-- Nancy Pelosi to outgoing NBC Universal CEO Jeff Zucker at a leadership forum.

"They're rapidly becoming the party of food stamps versus a Republican Party of paychecks."-- Newt Gingrich on FOX News."You're hearing this cop-out excuse that we can't repeal Obamacare as long as Obama is in office. That is simply not true. That's a lazy approach to dealing with this."

-- Delaware Republican Senate nominee Christine O'Donnell in an interview with conservative Baltimore talk radio host, Tom Marr."I'm interested in public service. I'm someone who believes that you're in this not to make a career out of it but to make a difference. And if I think I can make a difference that's something I may consider."-- Sen. John Thune (R-SD) on "Hannity" about his interest in running for president."The general and I are really good friends. And we really work well together. We put all this behind us."

-- Sen. Barbara Boxer (D-CA) to FOX News discussing Brigadier General Michael Walsh, whom she famously dressed down for calling her "ma'am" instead of "senator."

"It is in the best interest of transparency and fairness...that the House ethics committee stop stalling the resolution of the Rangel and Waters matters and complete these public trials prior to the November elections."-- A letter from the five Republican members of the House ethics committee to Chairwoman Zoe Lofgren (D-CA) saying that voters should know the details of ethics charges against Reps. Maxine Waters (D-CA) and Charlie Rangel (D-NY).

"I'm ninth on the ballot, OK, so you have to go down the list and then you'll lift me back up."

-- Independent Florida Senate Candidate Charlie Crist, quoted by the Daily Beast, on a push to pick up black voter support for his flagging candidacy, which has been further hampered by low ballot placement.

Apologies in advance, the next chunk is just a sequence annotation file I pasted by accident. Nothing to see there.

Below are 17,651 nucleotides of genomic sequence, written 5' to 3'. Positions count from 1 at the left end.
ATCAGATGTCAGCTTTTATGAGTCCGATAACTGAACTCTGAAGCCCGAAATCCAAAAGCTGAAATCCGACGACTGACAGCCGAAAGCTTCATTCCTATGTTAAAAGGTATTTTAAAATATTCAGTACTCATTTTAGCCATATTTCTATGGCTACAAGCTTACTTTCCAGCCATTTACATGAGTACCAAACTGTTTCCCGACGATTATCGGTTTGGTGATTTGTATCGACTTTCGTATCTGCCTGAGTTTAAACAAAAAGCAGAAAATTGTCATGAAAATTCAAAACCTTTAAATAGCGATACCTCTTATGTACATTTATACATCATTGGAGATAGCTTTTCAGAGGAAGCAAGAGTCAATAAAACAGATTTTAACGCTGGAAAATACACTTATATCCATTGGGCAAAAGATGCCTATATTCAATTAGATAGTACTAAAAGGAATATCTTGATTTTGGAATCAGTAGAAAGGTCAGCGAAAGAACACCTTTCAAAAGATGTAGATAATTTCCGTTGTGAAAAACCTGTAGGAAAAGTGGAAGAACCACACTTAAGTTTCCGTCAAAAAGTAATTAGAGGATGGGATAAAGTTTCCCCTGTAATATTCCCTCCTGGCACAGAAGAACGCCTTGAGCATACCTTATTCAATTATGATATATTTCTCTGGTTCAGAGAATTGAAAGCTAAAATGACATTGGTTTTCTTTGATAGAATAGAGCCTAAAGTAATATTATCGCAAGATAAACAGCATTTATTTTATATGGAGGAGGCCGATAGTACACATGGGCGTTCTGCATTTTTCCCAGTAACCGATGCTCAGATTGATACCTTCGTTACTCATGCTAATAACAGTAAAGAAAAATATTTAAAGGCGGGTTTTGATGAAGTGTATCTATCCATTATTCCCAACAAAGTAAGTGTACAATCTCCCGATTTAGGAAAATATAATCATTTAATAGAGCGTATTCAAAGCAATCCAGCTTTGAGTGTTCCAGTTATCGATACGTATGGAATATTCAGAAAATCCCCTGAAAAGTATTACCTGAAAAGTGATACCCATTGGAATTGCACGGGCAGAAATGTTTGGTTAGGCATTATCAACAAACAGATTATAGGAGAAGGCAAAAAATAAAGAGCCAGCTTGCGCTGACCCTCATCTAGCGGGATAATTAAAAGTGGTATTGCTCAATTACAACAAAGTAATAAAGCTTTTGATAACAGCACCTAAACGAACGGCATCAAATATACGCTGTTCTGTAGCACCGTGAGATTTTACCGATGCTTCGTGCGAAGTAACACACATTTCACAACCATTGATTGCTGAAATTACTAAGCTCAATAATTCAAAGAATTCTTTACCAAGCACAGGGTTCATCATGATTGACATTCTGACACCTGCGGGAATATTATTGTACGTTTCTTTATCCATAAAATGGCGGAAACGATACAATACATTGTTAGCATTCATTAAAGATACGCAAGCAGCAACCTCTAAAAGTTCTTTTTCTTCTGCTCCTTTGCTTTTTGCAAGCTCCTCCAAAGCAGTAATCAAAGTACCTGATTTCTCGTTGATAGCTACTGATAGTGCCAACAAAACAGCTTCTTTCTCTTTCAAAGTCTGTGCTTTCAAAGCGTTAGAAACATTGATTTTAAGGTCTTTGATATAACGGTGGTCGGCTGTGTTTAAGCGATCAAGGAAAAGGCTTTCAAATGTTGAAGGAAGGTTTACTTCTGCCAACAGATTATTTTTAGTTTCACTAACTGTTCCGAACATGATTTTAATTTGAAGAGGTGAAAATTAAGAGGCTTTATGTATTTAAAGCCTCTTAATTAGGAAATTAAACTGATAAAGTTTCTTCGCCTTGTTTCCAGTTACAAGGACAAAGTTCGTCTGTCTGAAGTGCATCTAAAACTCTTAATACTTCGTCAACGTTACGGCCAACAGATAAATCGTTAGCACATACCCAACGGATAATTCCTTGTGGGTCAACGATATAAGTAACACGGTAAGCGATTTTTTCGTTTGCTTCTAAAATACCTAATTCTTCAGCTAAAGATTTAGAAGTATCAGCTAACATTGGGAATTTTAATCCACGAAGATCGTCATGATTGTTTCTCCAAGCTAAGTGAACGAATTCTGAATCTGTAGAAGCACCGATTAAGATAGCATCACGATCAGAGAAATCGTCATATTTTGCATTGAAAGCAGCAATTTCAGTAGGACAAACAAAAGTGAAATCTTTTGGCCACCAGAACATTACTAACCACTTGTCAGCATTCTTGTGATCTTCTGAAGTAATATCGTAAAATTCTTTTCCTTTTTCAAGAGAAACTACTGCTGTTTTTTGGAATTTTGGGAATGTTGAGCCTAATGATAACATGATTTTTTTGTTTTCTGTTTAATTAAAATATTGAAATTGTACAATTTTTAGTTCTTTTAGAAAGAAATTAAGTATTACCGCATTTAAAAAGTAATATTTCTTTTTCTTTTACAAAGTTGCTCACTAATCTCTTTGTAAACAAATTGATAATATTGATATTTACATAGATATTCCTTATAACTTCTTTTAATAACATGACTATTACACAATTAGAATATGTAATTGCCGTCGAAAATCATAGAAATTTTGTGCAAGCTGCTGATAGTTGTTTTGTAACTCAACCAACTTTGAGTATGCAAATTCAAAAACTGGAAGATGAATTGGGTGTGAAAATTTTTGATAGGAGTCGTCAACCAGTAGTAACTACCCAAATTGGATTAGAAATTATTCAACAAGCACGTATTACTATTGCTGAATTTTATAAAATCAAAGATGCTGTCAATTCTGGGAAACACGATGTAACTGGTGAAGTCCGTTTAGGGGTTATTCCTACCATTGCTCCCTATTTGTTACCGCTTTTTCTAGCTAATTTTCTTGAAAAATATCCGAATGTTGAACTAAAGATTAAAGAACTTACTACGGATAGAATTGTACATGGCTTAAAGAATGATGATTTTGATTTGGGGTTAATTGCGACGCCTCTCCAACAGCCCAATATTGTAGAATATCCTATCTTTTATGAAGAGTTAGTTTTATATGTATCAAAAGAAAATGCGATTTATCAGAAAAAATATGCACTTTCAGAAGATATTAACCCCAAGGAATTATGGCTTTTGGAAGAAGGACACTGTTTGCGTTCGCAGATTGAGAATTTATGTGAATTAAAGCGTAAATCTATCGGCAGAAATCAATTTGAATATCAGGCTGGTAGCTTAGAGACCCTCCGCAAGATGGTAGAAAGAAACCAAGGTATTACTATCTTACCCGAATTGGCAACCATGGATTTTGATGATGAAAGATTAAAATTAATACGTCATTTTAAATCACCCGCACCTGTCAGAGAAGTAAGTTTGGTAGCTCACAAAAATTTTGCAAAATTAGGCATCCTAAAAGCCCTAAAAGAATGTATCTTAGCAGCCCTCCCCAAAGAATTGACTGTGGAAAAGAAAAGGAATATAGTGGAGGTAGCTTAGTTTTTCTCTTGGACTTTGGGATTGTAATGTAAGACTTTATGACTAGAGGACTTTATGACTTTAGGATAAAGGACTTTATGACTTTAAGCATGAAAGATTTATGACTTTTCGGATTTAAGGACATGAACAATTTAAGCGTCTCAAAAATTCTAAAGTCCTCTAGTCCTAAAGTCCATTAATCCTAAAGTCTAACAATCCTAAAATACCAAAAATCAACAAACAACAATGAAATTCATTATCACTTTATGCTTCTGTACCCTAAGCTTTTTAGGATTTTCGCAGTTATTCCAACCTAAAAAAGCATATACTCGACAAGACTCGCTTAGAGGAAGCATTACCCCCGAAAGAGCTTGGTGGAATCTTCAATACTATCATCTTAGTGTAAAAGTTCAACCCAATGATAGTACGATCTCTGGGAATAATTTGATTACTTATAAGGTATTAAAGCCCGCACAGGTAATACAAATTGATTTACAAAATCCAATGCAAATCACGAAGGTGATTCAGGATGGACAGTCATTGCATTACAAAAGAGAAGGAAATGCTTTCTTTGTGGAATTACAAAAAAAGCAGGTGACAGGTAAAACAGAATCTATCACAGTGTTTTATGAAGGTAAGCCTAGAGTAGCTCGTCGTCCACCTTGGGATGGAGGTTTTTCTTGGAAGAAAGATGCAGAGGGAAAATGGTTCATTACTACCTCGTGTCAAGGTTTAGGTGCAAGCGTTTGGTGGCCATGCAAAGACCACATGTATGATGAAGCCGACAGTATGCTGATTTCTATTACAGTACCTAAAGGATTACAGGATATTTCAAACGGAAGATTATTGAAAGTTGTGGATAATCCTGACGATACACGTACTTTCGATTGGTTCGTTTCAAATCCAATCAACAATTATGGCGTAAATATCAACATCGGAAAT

2012 Watch - Christie in the House; Thune Sets Timetable

Christie to Rally House GOP

House Republicans today will get a pep talk from New Jersey Gov. Chris Christie, who has been crisscrossing the country campaigning for Republican gubernatorial candidates.

One Hill leadership aide, who described Christie to Power Play as "the man," said he expected lots of interest in the speech among members.

"There's a lot of interest in him right now," the aide said. "People want to know where he's going."

Thune Sets Timetable

Sen. John Thune (R-SD) told his home-state's Rapid City Journal that he would make up his mind about a presidential run sometime next year and have an announcement in the "winter-spring time frame."

And while Thune stressed he didn't want to get ahead of himself, he did note to the paper that his "retail" style of politics would be very helpful in neighboring Iowa.

Trail Riders - Dems Ditch Obama Spending Pleas; Boxer-Fiorina Face Off; Krauthammer on Rahm's Replacement

Politics on FOX Today

Homeland Security Secretary Janet Napolitano will be on "FOX & Friends" in the 8 a.m. hour

Rep. Anthony Weiner (D-NY) will be on "America's Newsroom" in the 9 a.m. hour

Democratic National Campaign Committee Chairman Chris Van Hollen (D-MD) will be on "America's Newsroom" in the 10 a.m. hour

Meghan McCain will be on "America Live with Megyn Kelly" in the 1 p.m. hour

"On the Record With Greta Van Susteren" will host Bristol Palin, Alaska GOP Senate nominee Joe Miller and former Senator Rick Santorum in the 10 p.m. hour.

(All times Eastern)

Senate to Move on Stopgap Spending Bill